The Guardian hangs up its gloves
When the history of the phone-hacking scandal is written, journalists at The Guardian will be heroes. The persistence they showed – in particular Nick Davies and Alan Rusbridger – in pursuing and then exposing the culture of criminality in other parts of the press stands as a model of committed, fearless investigative journalism in the public interest.
Which makes it all the more worrying that an editorial in the paper should, even in a nuanced fashion, give credibility to the proposals of Lord Hunt of the now-defunct PCC and Lord Black of the Telegraph Group for another round of press self-regulation.
Sir Brian [Leveson] can build on the real progress made by Lord Black in outlining a new system of regulation which enjoys widespread support across the press.
It is not at all clear why the support which the proposals enjoy among the very people who drafted them – the proprietors and the editors – is an opinion worth much weight. It is akin to the prisoner in the dock being asked which form of punishment they would favour; and whether they would perhaps prefer to impose it on themselves, rather than go through the inconvenience of the justice system.
The leader then presents a false dichotomy between the options proposed by press reformers and the newspaper establishment:
“From his own pronouncements and questions while his inquiry was sitting, we can hazard a guess that Sir Brian is likely to be examining the middle ground between the two extremes being urged on him. There is real opportunity in this space, otherwise known as independent regulation.”
Independent regulation, as interpreted by Hunt/Black, does anything but what it says on the tin. Firstly, editors and proprietors want a veto over who should be chair of their new Trust. With their favoured candidate in place, the industry will continue to exercise great influence behind the scenes, just as they did in the old PCC, and the pretence of independence soon vanishes.
Neither does the scheme involve the prospect of real regulation: the novelty in Hunt/Black is a system of five-year contracts which are supposed to tie the press into rules of ethical conduct, providing a figleaf of legal authority without any real power. There is no way to compel newspapers to sign up. There is nothing to stop a newspaper from claiming that the regulator had breached its side of the deal, annulling the contract. When the agreements come to be renewed, there is nothing to stop papers attempting to renegotiate. And just imagine if the self-regulator actually imposed a big fine and a big newspaper group didn’t want to pay. Who would win?
It is voluntary self-regulation in all but name: the continuation of a system which brought us the Press Council (founded 1953, failed, ignored and disbanded in 1991) and the Press Complaints Commission (founded 1990, failed, ignored and due to be disbanded in 2012).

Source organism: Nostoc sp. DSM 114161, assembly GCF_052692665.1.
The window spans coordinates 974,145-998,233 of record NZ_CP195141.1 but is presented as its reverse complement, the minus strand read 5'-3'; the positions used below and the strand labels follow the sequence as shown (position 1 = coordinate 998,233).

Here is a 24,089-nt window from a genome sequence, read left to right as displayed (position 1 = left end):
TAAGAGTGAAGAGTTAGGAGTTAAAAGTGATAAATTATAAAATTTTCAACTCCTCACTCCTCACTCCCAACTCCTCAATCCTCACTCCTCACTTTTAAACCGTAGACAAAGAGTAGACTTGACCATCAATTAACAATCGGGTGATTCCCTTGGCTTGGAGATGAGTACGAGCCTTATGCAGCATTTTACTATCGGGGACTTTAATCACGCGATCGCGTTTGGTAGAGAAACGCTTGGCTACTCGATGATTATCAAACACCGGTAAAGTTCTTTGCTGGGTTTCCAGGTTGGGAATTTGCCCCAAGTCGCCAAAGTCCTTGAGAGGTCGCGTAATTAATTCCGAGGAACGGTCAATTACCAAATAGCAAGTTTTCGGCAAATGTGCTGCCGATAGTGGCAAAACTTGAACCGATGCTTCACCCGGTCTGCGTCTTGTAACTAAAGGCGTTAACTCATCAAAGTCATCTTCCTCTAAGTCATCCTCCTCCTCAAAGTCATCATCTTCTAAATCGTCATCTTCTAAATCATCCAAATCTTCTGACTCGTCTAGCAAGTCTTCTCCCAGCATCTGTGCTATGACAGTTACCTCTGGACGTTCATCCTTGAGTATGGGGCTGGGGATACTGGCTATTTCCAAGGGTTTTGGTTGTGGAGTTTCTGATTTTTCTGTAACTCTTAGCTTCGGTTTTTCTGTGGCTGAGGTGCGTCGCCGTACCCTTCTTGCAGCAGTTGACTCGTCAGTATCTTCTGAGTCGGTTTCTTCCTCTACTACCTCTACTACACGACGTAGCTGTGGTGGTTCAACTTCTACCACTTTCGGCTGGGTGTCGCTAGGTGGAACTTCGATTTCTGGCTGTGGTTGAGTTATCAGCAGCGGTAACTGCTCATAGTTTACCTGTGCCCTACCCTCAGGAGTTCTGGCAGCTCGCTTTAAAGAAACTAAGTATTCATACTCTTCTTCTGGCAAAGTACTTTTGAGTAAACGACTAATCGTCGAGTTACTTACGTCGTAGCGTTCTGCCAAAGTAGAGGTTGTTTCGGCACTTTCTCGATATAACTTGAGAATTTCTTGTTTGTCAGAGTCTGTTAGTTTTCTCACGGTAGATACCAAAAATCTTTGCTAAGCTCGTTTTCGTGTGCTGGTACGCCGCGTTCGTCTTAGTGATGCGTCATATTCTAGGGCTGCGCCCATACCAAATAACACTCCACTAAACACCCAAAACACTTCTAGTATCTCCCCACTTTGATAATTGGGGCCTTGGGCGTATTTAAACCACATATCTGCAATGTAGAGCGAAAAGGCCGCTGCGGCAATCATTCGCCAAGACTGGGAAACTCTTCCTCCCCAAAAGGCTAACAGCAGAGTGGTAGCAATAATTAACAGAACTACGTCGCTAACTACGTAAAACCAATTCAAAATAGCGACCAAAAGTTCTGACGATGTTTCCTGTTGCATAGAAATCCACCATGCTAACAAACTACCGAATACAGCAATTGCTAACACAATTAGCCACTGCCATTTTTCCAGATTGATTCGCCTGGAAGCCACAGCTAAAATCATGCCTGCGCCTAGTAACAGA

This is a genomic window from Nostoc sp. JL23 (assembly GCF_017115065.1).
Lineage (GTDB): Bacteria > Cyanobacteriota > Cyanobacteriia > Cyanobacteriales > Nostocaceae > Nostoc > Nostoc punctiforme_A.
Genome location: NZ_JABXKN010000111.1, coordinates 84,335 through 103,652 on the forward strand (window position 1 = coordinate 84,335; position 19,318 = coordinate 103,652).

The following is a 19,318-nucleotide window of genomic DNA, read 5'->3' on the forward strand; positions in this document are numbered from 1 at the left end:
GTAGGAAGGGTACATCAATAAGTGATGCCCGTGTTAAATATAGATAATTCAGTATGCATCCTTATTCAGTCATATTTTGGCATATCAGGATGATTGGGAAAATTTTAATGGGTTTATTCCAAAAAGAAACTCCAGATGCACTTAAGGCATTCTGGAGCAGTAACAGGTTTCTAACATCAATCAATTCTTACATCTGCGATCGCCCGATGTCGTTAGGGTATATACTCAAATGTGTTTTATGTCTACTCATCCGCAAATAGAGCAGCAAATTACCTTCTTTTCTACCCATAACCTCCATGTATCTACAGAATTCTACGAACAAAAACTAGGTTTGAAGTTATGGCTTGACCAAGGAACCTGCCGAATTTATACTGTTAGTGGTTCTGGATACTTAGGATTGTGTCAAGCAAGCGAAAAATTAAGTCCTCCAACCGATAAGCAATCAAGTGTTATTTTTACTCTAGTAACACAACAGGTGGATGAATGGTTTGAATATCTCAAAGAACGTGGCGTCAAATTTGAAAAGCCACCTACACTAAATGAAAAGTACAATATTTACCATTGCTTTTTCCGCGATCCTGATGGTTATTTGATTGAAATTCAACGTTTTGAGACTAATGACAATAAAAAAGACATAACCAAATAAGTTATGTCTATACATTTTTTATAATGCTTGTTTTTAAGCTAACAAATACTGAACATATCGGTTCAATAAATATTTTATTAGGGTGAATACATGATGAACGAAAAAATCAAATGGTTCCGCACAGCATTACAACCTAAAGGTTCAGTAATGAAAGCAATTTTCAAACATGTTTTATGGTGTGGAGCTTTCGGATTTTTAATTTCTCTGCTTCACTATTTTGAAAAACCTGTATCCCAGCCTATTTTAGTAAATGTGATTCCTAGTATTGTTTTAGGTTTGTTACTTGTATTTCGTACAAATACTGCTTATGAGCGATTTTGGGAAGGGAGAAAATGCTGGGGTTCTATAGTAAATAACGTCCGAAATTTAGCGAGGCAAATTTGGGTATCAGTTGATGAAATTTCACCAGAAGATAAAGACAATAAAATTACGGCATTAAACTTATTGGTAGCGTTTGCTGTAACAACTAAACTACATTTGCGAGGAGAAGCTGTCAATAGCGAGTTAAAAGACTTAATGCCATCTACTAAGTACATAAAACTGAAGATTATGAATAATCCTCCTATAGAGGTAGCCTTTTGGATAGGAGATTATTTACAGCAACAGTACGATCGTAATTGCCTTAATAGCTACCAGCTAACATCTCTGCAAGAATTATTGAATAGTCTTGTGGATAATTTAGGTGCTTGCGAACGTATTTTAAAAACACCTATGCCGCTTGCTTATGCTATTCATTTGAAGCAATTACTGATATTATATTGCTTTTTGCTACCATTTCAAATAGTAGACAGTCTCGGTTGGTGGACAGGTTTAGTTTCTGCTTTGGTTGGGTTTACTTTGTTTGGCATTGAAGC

The Guardian believes the most fertile middle ground can be found in the creation of a system which provides quick and cheap redress for victims and rewards compliant publishers with special legal defences and lower penalties, notably in defamation actions. But there may be structural problems with this suggestion. A system of privileges for the press in exchange for membership is in place in Ireland but has not yet been tested in court. It may be unconstitutional in the UK, as it implies special defences are available to a certain class of defendant, but not to others.
Like the Telegraph and the Mail, the Guardian then finds itself slipping into scaremongering:
“…the trouble with compulsory regulation is that, in the wrong hands, it could edge us back towards something that looks like the licensing of the press and of journalists – something that was abolished in the late 17th century and which has no place in a free society. Some counter that this is a baseless fear, claiming that it would be possible to enshrine in law the regulator’s independence from both government and the newspaper industry. These are reasonable arguments to make in reasonable times. But will we always live in such times?”
So predictions of a dark future in a totalitarian Britain are the final plank of the argument which implies that even after the disgraceful conduct uncovered by Leveson, the repeated breaches of public trust, the decades of plain abuse of power, the cruelty inflicted on blameless people, that the newspapers can nonetheless still be trusted to sit as judge and jury in a court of their choosing.
We expect these arguments from the Daily Mail and News International. How surprising is it that they now appear in the Guardian, 89% of whose readers are in favour of a truly independent regulator, their independence guaranteed by law?
Photo from flickr.